When I woke up this morning, I glanced out of the window and thought for a moment that I’d sleepwalked into the wardrobe and been transported to Narnia. The street lights were glowing and there was a carpet of smooth, velvety snow covering the ground. But then a man in a bobble hat skidded past, towed along by a massively over-enthusiastic border collie, and I realised that I was still at home. But, boy, was it snowing.
By the time I was up properly and listening to my porridge bubble away on the hob, what had been a paltry two inches of snow was a fairly respectable four. And still it was falling, great big flakes tumbling out of the sky like leaves from a tree.
We wasted no time in getting dressed in our coats, hats, scarves and mittens (Natalie and me) and outdoor hooligan harness (Molly) and heading out to the nearby fields. It had just about got light by now, though the falling snow made it a bit difficult to see where we were going. The schools were shut, none of the buses were running and it was clear from the absence of tyre tracks that most people had given up on the idea of going to work.
Out on the hills, the snow made everything look so clean and new. If it hadn’t been for the trees, with the snow clinging to their branches like frosting on a wedding cake, it would have been difficult to tell where the ground stopped and the sky started.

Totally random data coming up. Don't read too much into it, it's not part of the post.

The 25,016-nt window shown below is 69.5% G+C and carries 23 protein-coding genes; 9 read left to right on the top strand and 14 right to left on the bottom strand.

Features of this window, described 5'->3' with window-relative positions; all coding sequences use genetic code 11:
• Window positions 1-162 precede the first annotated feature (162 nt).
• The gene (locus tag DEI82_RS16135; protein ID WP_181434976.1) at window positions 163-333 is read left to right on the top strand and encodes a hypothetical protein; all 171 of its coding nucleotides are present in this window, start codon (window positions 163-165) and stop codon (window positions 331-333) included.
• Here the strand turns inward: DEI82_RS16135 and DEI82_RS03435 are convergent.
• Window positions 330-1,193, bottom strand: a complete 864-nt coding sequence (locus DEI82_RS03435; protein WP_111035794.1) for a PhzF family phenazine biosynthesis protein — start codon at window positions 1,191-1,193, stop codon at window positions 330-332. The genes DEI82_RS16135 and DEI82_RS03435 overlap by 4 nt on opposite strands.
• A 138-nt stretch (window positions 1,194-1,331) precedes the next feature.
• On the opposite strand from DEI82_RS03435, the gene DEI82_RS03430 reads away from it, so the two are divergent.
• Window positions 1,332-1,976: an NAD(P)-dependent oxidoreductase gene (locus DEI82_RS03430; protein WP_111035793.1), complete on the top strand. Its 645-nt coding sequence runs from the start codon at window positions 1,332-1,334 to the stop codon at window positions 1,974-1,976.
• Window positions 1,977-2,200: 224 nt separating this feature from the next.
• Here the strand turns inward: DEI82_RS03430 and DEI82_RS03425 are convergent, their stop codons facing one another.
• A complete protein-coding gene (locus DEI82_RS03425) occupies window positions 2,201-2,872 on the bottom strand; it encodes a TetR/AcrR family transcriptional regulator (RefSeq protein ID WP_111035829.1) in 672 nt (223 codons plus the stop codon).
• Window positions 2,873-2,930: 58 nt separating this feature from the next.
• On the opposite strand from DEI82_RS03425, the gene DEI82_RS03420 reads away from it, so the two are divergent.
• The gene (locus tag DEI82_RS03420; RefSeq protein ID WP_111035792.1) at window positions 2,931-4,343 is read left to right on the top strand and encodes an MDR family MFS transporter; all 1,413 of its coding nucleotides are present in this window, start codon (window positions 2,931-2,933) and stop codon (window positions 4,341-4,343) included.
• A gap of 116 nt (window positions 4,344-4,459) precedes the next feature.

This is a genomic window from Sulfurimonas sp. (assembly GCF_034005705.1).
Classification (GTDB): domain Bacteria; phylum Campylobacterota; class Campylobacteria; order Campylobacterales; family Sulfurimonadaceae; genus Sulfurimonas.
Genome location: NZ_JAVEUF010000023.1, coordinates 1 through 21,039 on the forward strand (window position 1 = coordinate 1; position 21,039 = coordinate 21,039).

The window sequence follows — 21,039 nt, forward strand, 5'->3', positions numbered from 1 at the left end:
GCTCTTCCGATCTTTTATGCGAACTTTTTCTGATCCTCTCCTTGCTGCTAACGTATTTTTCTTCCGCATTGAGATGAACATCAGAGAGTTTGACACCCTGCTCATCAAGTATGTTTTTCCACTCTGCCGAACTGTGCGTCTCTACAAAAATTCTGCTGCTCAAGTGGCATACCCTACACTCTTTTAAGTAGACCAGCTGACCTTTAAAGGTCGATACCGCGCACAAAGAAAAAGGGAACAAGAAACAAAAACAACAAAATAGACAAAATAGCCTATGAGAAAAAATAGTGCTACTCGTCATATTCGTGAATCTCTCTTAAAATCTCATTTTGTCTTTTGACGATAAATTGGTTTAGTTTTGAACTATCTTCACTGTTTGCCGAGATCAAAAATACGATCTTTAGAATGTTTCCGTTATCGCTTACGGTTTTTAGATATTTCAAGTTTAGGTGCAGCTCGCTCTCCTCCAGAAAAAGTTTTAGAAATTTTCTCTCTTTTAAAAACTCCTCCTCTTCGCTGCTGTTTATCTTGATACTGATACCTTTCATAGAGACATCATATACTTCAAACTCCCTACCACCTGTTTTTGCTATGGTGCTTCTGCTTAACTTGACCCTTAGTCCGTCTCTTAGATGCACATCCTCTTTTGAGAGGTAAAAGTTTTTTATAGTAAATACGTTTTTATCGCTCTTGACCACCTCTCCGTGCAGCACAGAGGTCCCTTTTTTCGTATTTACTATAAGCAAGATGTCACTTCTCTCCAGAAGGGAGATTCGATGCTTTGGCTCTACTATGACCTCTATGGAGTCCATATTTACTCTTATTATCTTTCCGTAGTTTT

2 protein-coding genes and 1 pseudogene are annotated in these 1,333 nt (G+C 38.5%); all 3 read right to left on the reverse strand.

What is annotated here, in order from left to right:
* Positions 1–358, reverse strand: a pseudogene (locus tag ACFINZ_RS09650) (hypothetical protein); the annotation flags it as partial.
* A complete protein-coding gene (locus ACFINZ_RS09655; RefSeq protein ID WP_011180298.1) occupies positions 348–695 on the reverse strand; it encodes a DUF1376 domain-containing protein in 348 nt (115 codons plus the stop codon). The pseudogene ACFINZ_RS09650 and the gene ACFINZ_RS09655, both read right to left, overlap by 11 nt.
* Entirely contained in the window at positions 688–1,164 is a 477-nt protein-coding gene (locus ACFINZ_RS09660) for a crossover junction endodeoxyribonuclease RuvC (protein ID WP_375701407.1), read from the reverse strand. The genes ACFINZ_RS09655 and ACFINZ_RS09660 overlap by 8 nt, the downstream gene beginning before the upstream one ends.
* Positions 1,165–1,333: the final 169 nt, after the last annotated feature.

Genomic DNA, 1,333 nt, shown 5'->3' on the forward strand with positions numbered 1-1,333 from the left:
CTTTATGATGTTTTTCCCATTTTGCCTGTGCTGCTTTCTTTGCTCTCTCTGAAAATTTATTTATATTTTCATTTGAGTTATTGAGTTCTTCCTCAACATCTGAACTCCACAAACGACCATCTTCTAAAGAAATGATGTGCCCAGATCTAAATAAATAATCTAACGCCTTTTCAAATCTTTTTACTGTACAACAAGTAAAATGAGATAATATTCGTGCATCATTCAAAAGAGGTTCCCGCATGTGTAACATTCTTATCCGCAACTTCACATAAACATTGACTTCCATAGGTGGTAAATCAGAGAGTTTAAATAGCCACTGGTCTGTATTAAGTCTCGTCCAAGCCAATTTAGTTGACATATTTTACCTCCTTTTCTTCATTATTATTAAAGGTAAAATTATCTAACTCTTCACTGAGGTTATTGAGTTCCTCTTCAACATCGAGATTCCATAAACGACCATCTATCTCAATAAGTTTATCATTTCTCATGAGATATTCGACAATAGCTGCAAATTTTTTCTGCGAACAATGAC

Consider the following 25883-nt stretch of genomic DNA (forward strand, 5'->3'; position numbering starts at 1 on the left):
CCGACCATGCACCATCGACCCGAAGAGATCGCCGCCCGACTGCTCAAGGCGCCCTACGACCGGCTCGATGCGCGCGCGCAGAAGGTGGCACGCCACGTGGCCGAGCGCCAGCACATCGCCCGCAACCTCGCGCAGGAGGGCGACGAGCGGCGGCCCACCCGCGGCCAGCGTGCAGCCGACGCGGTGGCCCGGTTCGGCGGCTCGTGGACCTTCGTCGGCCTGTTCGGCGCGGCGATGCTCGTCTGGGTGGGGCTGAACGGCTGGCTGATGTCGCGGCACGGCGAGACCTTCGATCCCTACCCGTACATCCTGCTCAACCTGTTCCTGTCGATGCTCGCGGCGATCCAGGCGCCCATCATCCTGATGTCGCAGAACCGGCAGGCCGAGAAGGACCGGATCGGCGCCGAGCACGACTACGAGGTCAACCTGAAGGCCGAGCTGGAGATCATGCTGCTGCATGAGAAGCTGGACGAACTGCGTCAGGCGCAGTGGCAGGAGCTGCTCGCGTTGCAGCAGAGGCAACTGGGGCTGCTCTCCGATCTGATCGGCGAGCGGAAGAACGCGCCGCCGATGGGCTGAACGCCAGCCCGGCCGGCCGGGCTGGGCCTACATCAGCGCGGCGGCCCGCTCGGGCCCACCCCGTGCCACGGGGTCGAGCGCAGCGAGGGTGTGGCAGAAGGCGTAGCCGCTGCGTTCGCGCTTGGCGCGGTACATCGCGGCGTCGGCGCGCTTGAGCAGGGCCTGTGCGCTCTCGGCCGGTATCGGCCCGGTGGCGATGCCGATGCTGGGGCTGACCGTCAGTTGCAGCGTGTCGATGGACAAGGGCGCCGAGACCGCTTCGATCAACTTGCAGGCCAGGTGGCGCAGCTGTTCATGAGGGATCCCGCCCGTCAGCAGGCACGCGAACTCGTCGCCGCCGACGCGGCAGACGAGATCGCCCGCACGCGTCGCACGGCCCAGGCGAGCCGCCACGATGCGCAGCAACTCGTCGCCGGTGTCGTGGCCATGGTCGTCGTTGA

Needless to say, Molly loved it. She’s a big fan of the snow and had a great time chasing snowballs and barrelling into the few other dogs that were around. And while I’m a big, grown-up adult kind of person, I must admit that I enjoyed playing in the snow, too. (But only a little bit.)
What Molly couldn’t understand, though, was why the snowballs I was throwing for her kept disappearing. She’d leap into the air, catch the snowball in her mouth and then find that all she got was a giant slurp of water. But rather than explain to her the basic laws of physics, I just kept chucking more.
And she kept racing around like a lunatic.
With me tagging along behind her. (You can just see me here on the right.)
As we headed home, we came across an army of little groups heading the way we’d just come. Each group seemed to contain a very harassed (and very well wrapped) parent, a sledge, a grinning dog and eight (or more) very small, very excited (and also very well wrapped) children. All off out to enjoy the snow.